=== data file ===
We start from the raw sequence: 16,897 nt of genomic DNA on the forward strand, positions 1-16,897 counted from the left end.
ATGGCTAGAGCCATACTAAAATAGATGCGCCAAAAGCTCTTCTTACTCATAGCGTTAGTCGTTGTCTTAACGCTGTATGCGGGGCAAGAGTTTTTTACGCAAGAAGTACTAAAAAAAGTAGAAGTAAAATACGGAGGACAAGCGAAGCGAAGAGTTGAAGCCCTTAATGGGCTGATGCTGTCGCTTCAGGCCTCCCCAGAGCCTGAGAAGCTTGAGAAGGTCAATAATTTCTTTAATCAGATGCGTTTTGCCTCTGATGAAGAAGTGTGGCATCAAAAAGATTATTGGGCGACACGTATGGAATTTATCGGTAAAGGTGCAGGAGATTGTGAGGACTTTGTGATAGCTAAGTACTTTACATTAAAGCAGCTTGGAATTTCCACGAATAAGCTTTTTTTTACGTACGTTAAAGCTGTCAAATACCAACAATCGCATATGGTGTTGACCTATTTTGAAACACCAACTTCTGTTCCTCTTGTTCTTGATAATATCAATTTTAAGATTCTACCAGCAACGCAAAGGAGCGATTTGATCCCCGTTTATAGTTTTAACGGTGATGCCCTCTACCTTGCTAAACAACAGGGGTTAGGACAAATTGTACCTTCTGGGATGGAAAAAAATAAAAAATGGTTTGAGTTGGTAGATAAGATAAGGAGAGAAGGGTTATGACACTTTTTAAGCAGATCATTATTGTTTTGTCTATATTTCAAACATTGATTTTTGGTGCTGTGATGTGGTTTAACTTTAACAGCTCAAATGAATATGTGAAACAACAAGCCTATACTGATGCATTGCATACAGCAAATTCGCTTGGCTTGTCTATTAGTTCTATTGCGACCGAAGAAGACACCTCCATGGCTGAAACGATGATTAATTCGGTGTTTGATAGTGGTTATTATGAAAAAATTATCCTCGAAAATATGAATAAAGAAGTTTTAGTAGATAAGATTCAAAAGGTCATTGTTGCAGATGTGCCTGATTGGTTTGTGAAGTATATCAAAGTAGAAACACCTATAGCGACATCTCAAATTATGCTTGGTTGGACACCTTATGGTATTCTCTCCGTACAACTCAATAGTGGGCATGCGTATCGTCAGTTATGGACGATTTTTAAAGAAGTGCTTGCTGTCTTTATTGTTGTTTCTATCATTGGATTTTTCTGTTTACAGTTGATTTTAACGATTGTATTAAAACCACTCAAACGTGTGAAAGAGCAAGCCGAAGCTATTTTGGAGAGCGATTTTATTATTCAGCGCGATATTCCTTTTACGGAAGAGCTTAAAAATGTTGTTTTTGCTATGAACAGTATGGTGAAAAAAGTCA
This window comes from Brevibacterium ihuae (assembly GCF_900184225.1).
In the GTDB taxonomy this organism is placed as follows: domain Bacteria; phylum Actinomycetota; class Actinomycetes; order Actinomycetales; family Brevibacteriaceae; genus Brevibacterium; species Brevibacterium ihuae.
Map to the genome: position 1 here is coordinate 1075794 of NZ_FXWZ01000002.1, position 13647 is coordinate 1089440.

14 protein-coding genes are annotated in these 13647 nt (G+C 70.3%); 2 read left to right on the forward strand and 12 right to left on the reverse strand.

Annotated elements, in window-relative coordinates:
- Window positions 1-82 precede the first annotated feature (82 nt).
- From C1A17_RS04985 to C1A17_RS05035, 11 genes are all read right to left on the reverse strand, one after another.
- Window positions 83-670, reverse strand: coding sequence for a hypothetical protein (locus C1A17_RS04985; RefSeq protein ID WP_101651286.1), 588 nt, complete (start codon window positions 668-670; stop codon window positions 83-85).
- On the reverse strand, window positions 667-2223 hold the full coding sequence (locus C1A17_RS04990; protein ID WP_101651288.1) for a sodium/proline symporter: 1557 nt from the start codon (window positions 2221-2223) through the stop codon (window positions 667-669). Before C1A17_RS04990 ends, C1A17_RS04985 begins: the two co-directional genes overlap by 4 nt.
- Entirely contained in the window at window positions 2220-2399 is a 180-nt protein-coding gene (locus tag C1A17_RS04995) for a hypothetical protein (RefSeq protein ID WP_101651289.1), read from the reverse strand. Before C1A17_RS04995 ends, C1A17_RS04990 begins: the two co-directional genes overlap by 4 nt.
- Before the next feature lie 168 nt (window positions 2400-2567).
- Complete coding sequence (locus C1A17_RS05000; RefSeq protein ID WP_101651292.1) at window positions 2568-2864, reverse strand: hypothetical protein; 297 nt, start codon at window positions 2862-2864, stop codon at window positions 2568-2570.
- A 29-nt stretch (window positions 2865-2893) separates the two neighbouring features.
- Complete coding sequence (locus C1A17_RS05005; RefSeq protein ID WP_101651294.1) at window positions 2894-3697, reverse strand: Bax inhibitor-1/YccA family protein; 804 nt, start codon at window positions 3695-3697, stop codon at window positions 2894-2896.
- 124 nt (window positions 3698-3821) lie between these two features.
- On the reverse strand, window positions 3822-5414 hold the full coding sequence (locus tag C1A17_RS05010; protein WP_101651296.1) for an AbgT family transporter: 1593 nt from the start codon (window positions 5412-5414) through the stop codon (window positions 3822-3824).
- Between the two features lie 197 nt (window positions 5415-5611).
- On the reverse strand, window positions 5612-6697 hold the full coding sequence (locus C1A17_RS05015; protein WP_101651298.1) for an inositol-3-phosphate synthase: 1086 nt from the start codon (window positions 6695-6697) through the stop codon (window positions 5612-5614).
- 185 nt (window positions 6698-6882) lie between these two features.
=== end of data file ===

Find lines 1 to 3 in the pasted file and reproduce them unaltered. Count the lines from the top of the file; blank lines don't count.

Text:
We start from the raw sequence: 16,897 nt of genomic DNA on the forward strand, positions 1-16,897 counted from the left end.
ATGGCTAGAGCCATACTAAAATAGATGCGCCAAAAGCTCTTCTTACTCATAGCGTTAGTCGTTGTCTTAACGCTGTATGCGGGGCAAGAGTTTTTTACGCAAGAAGTACTAAAAAAAGTAGAAGTAAAATACGGAGGACAAGCGAAGCGAAGAGTTGAAGCCCTTAATGGGCTGATGCTGTCGCTTCAGGCCTCCCCAGAGCCTGAGAAGCTTGAGAAGGTCAATAATTTCTTTAATCAGATGCGTTTTGCCTCTGATGAAGAAGTGTGGCATCAAAAAGATTATTGGGCGACACGTATGGAATTTATCGGTAAAGGTGCAGGAGATTGTGAGGACTTTGTGATAGCTAAGTACTTTACATTAAAGCAGCTTGGAATTTCCACGAATAAGCTTTTTTTTACGTACGTTAAAGCTGTCAAATACCAACAATCGCATATGGTGTTGACCTATTTTGAAACACCAACTTCTGTTCCTCTTGTTCTTGATAATATCAATTTTAAGATTCTACCAGCAACGCAAAGGAGCGATTTGATCCCCGTTTATAGTTTTAACGGTGATGCCCTCTACCTTGCTAAACAACAGGGGTTAGGACAAATTGTACCTTCTGGGATGGAAAAAAATAAAAAATGGTTTGAGTTGGTAGATAAGATAAGGAGAGAAGGGTTATGACACTTTTTAAGCAGATCATTATTGTTTTGTCTATATTTCAAACATTGATTTTTGGTGCTGTGATGTGGTTTAACTTTAACAGCTCAAATGAATATGTGAAACAACAAGCCTATACTGATGCATTGCATACAGCAAATTCGCTTGGCTTGTCTATTAGTTCTATTGCGACCGAAGAAGACACCTCCATGGCTGAAACGATGATTAATTCGGTGTTTGATAGTGGTTATTATGAAAAAATTATCCTCGAAAATATGAATAAAGAAGTTTTAGTAGATAAGATTCAAAAGGTCATTGTTGCAGATGTGCCTGATTGGTTTGTGAAGTATATCAAAGTAGAAACACCTATAGCGACATCTCAAATTATGCTTGGTTGGACACCTTATGGTATTCTCTCCGTACAACTCAATAGTGGGCATGCGTATCGTCAGTTATGGACGATTTTTAAAGAAGTGCTTGCTGTCTTTATTGTTGTTTCTATCATTGGATTTTTCTGTTTACAGTTGATTTTAACGATTGTATTAAAACCACTCAAACGTGTGAAAGAGCAAGCCGAAGCTATTTTGGAGAGCGATTTTATTATTCAGCGCGATATTCCTTTTACGGAAGAGCTTAAAAATGTTGTTTTTGCTATGAACAGTATGGTGAAAAAAGTCA
This window comes from Brevibacterium ihuae (assembly GCF_900184225.1).